Citizen Monitors on Lakes Mendota, Monona, Waubesa and Kegonsa continued to sample for water temperature, clarity and monthly phosphorus concentrations throughout the month of September. We want to offer our thanks to those volunteers who worked with us to launch the pilot from their own piers. Stay tuned for results and findings of our summer of sampling in the next few months!
It was a great turnout last Friday, September 20th at the Friends of Clean Lakes inaugural Fore! Lakes Golf Tournament! We want to thank everyone who came out – it was a huge success and we could not have done it without you. A special thanks to our sponsors and prize donors for your financial support and for making the tournament fun and successful.
Eighty-six golfers competed against one another in hopes of becoming the Fore! Lakes Golf Tournament champions. Team Johnson Bank rose to the top winning the tournament as well as bringing home the trophy and champion jackets. We are excited to have met new faces and looking forward to continuing these partnerships for future events to come.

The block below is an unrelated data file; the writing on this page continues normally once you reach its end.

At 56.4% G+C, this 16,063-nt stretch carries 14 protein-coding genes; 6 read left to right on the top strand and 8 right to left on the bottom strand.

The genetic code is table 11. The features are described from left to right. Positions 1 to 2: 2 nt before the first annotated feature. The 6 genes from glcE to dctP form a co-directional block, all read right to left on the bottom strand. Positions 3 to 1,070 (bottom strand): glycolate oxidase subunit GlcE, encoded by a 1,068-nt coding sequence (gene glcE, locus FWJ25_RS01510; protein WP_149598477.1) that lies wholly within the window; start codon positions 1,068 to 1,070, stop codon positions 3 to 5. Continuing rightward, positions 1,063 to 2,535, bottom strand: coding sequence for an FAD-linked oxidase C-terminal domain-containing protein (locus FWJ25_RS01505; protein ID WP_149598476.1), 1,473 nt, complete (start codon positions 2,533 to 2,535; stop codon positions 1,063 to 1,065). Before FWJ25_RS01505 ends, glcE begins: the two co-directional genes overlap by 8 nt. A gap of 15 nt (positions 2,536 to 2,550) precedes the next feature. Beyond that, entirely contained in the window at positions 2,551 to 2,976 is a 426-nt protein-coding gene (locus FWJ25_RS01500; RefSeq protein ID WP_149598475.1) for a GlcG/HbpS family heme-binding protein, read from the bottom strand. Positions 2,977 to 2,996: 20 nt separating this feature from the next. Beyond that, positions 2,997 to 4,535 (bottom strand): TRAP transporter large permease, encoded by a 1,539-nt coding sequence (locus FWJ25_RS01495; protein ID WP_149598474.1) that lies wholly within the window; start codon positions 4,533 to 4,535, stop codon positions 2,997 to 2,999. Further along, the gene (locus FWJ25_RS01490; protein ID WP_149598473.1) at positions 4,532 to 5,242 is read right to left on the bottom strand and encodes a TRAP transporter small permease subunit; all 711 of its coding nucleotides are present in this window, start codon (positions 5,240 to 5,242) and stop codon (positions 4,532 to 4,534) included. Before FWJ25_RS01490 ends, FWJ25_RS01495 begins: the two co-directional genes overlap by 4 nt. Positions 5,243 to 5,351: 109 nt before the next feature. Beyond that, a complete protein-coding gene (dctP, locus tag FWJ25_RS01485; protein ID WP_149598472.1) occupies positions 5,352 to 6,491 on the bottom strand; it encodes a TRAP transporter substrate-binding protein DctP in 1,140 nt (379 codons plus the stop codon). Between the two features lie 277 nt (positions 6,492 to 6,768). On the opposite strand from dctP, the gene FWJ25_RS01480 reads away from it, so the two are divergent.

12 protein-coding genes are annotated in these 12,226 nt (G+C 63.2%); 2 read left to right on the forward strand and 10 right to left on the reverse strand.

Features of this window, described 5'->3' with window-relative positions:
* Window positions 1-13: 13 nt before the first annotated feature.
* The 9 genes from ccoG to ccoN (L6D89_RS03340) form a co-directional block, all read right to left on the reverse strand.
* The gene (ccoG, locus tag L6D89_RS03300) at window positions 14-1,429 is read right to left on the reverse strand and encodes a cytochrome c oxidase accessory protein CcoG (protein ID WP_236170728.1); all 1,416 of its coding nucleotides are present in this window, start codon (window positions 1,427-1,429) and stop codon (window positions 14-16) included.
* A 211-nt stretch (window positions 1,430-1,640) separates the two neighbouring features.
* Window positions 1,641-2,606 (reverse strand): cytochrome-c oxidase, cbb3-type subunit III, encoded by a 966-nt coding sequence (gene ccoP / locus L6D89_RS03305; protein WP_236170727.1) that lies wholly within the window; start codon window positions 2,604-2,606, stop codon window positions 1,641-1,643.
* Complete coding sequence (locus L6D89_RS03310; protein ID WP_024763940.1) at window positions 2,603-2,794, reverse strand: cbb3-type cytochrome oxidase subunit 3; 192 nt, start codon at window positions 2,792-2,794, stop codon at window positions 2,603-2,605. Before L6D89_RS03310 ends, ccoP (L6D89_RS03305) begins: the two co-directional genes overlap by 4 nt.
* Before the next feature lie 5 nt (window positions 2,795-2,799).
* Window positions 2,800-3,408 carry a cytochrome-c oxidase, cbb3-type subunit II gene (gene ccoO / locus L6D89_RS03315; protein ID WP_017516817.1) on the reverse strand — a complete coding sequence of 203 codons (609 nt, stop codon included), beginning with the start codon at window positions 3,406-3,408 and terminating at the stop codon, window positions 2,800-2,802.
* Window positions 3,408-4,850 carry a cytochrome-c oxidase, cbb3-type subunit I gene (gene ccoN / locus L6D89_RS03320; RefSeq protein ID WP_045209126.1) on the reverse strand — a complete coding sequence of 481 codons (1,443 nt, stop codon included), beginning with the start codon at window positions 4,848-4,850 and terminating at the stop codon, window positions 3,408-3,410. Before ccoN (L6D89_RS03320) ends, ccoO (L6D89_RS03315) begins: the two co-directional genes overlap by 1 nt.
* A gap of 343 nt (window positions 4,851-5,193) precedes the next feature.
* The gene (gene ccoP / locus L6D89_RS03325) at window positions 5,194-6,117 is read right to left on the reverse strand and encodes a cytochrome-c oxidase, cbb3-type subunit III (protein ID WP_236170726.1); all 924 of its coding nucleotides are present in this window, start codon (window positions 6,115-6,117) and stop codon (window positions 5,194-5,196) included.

The Fore! Lakes Golf Tournament brought in a net profit of over $20,000 that will go towards the Clean Lakes Alliance’s current and future projects to continue improving water quality in the Yahara watershed.
Blackhawk Country Club was the perfect host for this lake friendly event due to its commitment to sustainable practices and reducing stormwater runoff into Lake Mendota. Blackhawk did an amazing job assisting attendees and staff.
Huge thanks are due to all the volunteers’ involvement and time invested in this event. We could not have asked for better partners.
We’re already looking forward to next year and hope to see you at our second annual Fore! Lakes Golf Tournament!
The Clean Lakes Alliance rural action component – is making its presence felt in the watershed with the roll-out of two significant initiatives.
Farm Certification Program